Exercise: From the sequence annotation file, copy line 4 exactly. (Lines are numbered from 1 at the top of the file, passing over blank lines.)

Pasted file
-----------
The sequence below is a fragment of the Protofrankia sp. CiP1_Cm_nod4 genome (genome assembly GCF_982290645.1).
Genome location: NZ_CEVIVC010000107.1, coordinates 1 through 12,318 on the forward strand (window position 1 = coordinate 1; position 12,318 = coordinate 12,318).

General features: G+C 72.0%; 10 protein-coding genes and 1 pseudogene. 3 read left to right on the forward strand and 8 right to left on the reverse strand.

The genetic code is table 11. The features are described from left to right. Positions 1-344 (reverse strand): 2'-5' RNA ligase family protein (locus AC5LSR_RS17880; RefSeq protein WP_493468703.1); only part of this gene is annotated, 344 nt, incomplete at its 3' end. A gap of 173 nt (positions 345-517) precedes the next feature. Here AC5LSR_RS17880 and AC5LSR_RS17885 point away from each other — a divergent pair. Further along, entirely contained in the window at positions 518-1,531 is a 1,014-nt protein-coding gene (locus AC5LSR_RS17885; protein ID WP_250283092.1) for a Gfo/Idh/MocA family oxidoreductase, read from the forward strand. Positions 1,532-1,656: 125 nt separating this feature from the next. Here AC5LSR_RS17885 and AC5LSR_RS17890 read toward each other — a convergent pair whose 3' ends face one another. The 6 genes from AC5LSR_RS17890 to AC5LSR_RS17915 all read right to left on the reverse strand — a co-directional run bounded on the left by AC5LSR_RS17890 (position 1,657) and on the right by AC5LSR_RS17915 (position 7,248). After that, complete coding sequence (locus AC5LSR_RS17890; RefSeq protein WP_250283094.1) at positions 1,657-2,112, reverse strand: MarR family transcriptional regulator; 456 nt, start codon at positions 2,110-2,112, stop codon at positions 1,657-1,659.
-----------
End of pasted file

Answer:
The genetic code is table 11. The features are described from left to right. Positions 1-344 (reverse strand): 2'-5' RNA ligase family protein (locus AC5LSR_RS17880; RefSeq protein WP_493468703.1); only part of this gene is annotated, 344 nt, incomplete at its 3' end. A gap of 173 nt (positions 345-517) precedes the next feature. Here AC5LSR_RS17880 and AC5LSR_RS17885 point away from each other — a divergent pair. Further along, entirely contained in the window at positions 518-1,531 is a 1,014-nt protein-coding gene (locus AC5LSR_RS17885; protein ID WP_250283092.1) for a Gfo/Idh/MocA family oxidoreductase, read from the forward strand. Positions 1,532-1,656: 125 nt separating this feature from the next. Here AC5LSR_RS17885 and AC5LSR_RS17890 read toward each other — a convergent pair whose 3' ends face one another. The 6 genes from AC5LSR_RS17890 to AC5LSR_RS17915 all read right to left on the reverse strand — a co-directional run bounded on the left by AC5LSR_RS17890 (position 1,657) and on the right by AC5LSR_RS17915 (position 7,248). After that, complete coding sequence (locus AC5LSR_RS17890; RefSeq protein WP_250283094.1) at positions 1,657-2,112, reverse strand: MarR family transcriptional regulator; 456 nt, start codon at positions 2,110-2,112, stop codon at positions 1,657-1,659.